By locking up @Caleb Jones on Wednesday, it’s time for the Edmonton Oilers to get serious about trading Kris Russell.
Russell has only one year left on his deal paying him $4-million. This season, he has a modified no-trade clause with 10-teams on the list, while next year it climbs to 15.
Russell’s time with the Edmonton Oilers should be nearing the end and the signing of Jones might be the bell that rings him out of town.
The truth of the matter is that Jones should be playing the minutes Russell is playing: 1) because he is younger and much more cost effective, 2) because he can fill the role of a third-pairing defenceman just fine, and 3) because Russell’s cap hit can be better utilized in other areas of the roster.
Jones’ new two-year, $850,000 deal is a far cry from Russell’s $4-million.
Over the last three years, I took a look at all of the defencemen that have played for the Edmonton Oilers at 5v5 and broke it down by guys who’ve played over 500 minutes leaving eight players.
Russell and Jones are very similar in many of the most important defensive ranks.
|Jones (584:55 TOI)||56.73 (2nd)||3.49 (8th)||2.3 (1st)||1.33 (2nd)||100.2 (2nd highest)|
|Russell (3233:42 TOI)||59.26 (7th)||2.3 (2nd)||2.33 (3rd)||1.35 (3rd)||96.7 (7th)|
Stats via Natural Stat Trick.
First off it is, as always, important to note in these types of comparisons that sample size is key. Jones has played over 2500 minutes less than that of Russell in these comparisons.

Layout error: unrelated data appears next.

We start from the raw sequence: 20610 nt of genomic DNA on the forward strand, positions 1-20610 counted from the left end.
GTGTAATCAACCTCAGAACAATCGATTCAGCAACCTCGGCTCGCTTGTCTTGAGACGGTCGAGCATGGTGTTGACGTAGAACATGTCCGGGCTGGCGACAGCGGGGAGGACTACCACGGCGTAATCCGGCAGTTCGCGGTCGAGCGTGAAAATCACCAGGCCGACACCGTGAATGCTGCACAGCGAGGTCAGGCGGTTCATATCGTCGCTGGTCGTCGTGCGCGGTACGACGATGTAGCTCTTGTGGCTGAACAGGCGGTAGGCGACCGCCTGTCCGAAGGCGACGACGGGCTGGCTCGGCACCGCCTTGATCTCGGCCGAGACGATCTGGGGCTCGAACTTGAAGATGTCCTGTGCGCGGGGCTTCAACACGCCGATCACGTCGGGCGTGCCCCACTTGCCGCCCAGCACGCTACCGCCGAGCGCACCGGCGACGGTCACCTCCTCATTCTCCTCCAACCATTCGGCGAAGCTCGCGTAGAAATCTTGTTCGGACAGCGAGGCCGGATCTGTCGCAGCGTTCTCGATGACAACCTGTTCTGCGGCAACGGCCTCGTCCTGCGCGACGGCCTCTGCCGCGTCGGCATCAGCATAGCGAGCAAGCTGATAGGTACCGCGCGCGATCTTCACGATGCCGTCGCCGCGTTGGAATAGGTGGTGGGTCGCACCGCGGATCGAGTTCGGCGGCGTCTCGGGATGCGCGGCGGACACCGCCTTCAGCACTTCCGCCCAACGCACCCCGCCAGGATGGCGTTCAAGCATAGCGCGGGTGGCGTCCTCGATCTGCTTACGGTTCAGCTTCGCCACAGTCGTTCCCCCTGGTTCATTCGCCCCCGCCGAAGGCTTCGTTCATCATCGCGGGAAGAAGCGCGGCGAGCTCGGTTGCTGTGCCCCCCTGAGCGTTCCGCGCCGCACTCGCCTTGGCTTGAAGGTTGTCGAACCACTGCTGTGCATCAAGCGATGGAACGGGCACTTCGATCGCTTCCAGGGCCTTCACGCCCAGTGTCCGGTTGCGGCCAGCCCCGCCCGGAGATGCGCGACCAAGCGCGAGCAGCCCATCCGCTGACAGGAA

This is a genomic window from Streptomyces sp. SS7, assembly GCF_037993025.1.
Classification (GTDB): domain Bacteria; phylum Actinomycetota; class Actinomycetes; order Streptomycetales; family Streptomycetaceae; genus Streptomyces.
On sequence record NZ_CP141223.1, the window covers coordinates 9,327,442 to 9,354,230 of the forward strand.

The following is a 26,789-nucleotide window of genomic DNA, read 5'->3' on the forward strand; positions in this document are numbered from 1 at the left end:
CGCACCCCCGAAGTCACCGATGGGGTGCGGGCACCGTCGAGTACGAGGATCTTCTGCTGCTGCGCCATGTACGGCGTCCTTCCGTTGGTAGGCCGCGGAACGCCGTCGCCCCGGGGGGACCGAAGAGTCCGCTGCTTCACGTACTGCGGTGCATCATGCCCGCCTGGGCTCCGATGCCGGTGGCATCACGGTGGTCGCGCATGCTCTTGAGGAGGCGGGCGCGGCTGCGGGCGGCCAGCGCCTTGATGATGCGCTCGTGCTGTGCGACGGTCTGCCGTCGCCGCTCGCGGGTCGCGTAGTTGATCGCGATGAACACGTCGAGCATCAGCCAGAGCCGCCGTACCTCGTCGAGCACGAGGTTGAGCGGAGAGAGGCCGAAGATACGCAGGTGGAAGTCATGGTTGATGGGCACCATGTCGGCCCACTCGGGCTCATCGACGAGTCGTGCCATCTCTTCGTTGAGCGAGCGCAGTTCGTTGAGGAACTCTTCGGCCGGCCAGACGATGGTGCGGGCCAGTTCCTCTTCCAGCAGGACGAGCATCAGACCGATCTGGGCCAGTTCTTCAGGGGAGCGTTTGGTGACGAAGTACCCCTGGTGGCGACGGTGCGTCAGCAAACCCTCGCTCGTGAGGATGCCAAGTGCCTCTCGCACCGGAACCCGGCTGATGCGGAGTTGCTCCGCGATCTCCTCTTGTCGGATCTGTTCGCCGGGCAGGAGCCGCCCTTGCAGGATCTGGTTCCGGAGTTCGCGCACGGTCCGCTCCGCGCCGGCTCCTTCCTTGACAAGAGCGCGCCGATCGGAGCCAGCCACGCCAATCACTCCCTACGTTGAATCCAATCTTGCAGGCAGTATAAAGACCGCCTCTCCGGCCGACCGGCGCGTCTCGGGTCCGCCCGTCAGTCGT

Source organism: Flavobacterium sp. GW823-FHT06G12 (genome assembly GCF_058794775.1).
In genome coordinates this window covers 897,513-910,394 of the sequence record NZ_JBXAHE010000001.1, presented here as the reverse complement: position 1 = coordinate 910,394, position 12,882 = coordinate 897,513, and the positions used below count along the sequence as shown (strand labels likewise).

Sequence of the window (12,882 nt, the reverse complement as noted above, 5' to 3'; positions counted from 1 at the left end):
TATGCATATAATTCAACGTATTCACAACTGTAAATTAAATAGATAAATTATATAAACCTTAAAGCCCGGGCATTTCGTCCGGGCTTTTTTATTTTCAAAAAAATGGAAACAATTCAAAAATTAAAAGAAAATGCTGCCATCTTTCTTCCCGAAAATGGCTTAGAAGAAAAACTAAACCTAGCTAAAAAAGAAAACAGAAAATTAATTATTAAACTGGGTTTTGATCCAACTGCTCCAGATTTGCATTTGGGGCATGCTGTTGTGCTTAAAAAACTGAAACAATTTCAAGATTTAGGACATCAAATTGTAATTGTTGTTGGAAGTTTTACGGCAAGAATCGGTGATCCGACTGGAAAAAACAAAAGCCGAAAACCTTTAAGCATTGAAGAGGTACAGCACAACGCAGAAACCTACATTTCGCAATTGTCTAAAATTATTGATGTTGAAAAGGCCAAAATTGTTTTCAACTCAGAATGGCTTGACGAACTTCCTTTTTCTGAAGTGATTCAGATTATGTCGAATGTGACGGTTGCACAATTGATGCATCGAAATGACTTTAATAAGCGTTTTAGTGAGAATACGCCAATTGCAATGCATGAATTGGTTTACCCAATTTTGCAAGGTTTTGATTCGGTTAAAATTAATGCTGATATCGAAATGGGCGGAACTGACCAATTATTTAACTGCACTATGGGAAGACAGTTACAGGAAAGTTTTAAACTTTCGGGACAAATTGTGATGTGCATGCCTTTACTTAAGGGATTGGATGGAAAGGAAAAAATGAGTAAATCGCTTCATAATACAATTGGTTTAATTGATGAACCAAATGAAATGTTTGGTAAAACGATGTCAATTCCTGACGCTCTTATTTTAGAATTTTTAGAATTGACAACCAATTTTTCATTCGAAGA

But what we can see is that Jones has done a better job in limiting shot attempts on the Oilers net, while Russell has done a very good job in limiting goals scored against the club while on the ice. I included expected goals against, too, as for Jones it shows he’s doing really well against quality shooters.
With a low PDO of 96.7, Jones is bound to see improvements in his statistics moving forward and I’m confident that he will be able to grow his game rapidly.
Russell is a fine third-pairing defenceman who can still contribute some meaningful minutes. But with Jones knocking at the door as an NHL regular, there’s no point in further blocking his progression.
And at a $4-million cap hit, the money owed to Russell could be much better utilized in other facets of the Oilers roster and the team could have a few options to do so.
The team could look to trade Russell for a/some draft pick/s. That way you aren’t accruing anything on the cap and you open up $4-million that the team could use however they want.
This, to me, is the most likely option for the Oilers, however, they might be able to build a trade that sees Edmonton bring in a player of value to the team. It’s hard to speculate on who it could be without being the one operating the negotiations, but Edmonton is due to win a trade sooner than later.
Buying out Russell isn’t an option. If the Oilers were to embark on that route, according to Puckpedia, they’d eat $3-million against the cap in 2020-21 and another $500,000 in 2021-22.
It’s time for Ken Holland to find a new home for Russell ahead of next season.
On Twitter: @zjlaing